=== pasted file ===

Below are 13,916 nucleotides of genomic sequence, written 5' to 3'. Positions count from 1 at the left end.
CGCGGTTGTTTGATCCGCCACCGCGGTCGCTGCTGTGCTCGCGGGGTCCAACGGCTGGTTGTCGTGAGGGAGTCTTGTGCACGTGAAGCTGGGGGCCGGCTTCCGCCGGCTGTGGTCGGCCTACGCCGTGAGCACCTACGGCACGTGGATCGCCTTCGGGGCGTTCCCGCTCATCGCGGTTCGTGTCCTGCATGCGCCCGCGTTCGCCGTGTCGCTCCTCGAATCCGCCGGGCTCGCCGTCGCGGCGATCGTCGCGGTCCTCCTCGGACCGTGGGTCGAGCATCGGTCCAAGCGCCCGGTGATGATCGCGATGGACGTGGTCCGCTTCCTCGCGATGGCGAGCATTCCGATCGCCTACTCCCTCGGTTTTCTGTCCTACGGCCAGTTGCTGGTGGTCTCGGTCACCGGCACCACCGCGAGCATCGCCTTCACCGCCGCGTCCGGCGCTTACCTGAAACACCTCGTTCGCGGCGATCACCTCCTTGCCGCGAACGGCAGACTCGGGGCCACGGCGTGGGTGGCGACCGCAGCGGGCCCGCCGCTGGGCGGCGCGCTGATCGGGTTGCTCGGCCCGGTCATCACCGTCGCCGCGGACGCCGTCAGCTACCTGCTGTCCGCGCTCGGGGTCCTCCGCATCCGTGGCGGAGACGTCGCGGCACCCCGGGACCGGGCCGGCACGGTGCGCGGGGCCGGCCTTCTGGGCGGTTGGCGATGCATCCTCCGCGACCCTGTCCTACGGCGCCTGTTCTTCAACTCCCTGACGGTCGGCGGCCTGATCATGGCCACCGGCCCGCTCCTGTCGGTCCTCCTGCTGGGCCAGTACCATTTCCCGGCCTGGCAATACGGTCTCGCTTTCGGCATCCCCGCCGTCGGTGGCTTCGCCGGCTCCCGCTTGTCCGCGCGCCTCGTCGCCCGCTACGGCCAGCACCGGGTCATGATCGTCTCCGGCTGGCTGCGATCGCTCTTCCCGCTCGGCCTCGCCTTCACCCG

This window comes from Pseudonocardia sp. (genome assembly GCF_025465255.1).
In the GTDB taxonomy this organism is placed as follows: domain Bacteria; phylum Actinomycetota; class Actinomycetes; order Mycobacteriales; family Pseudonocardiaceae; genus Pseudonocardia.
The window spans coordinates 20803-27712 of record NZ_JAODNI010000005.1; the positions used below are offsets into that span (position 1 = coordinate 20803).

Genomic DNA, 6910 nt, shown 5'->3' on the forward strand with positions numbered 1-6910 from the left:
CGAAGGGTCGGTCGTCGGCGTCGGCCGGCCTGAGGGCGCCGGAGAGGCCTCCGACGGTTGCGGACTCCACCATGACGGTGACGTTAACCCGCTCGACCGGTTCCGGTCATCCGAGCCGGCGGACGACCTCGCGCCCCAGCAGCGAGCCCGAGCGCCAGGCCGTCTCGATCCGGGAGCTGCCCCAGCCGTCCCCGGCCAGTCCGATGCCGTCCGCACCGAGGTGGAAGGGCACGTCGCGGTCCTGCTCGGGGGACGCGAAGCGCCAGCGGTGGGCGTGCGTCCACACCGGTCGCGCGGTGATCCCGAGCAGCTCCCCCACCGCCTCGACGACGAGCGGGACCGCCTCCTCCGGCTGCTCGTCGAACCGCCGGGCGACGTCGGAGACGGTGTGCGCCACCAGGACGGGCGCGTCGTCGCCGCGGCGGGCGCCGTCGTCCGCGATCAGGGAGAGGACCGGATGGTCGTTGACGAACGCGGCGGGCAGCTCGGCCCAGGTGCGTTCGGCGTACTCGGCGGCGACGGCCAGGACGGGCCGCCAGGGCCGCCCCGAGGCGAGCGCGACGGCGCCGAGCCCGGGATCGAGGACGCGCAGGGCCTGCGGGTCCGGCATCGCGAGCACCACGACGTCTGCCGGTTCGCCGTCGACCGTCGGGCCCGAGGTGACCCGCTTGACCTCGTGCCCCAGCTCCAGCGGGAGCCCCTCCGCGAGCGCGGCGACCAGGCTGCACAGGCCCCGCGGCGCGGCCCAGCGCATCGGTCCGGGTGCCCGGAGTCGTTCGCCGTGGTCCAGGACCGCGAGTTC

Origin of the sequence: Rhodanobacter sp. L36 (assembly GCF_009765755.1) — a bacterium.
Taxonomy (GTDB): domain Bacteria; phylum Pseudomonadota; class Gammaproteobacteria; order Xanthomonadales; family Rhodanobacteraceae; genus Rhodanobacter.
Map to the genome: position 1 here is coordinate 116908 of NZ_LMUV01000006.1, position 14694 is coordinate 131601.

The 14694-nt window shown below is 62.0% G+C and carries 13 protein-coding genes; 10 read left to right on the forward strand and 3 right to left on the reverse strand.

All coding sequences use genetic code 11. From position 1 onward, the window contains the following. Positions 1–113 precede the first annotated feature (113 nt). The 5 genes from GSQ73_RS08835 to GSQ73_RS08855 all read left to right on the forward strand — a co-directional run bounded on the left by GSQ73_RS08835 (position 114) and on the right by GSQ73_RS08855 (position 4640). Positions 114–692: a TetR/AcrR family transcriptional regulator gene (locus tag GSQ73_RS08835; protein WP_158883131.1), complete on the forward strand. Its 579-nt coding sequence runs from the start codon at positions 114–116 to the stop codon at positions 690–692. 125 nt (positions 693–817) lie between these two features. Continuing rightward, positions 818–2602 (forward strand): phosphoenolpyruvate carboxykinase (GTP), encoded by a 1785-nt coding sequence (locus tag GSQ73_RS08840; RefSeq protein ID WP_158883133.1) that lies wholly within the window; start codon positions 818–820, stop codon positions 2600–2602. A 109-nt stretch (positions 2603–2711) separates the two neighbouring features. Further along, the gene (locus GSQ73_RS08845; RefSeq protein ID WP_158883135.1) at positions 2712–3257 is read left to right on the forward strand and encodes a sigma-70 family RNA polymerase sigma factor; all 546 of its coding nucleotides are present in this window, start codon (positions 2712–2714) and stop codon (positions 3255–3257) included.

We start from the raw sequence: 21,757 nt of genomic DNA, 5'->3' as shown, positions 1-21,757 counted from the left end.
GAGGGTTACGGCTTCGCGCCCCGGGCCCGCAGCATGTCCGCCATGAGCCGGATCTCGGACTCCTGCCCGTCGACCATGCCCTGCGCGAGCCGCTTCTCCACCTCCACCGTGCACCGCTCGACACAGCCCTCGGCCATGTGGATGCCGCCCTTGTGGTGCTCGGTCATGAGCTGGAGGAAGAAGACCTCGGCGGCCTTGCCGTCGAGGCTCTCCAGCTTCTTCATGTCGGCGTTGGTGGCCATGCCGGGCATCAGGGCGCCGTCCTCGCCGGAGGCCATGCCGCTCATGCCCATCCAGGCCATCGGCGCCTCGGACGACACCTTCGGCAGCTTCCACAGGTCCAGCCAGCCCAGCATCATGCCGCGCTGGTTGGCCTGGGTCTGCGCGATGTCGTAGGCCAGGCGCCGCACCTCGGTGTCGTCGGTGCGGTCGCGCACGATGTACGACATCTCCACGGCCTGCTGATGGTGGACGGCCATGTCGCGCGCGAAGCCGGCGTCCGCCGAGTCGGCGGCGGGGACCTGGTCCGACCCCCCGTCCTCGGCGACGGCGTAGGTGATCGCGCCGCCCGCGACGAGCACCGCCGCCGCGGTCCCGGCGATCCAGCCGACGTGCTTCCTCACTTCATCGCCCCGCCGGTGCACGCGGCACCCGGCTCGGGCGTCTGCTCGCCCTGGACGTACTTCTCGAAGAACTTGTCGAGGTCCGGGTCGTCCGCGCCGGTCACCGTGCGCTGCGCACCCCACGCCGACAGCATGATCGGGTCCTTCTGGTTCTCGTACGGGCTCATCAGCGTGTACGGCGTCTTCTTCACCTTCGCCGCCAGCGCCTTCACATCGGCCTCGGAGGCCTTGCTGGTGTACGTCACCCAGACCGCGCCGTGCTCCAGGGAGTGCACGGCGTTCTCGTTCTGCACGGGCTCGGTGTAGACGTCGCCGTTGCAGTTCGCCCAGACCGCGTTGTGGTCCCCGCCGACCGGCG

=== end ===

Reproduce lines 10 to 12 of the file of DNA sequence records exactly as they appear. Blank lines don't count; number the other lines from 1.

Map to the genome: position 1 here is coordinate 116908 of NZ_LMUV01000006.1, position 14694 is coordinate 131601.

The 14694-nt window shown below is 62.0% G+C and carries 13 protein-coding genes; 10 read left to right on the forward strand and 3 right to left on the reverse strand.

All coding sequences use genetic code 11. From position 1 onward, the window contains the following. Positions 1–113 precede the first annotated feature (113 nt). The 5 genes from GSQ73_RS08835 to GSQ73_RS08855 all read left to right on the forward strand — a co-directional run bounded on the left by GSQ73_RS08835 (position 114) and on the right by GSQ73_RS08855 (position 4640). Positions 114–692: a TetR/AcrR family transcriptional regulator gene (locus tag GSQ73_RS08835; protein WP_158883131.1), complete on the forward strand. Its 579-nt coding sequence runs from the start codon at positions 114–116 to the stop codon at positions 690–692. 125 nt (positions 693–817) lie between these two features. Continuing rightward, positions 818–2602 (forward strand): phosphoenolpyruvate carboxykinase (GTP), encoded by a 1785-nt coding sequence (locus tag GSQ73_RS08840; RefSeq protein ID WP_158883133.1) that lies wholly within the window; start codon positions 818–820, stop codon positions 2600–2602. A 109-nt stretch (positions 2603–2711) separates the two neighbouring features. Further along, the gene (locus GSQ73_RS08845; RefSeq protein ID WP_158883135.1) at positions 2712–3257 is read left to right on the forward strand and encodes a sigma-70 family RNA polymerase sigma factor; all 546 of its coding nucleotides are present in this window, start codon (positions 2712–2714) and stop codon (positions 3255–3257) included.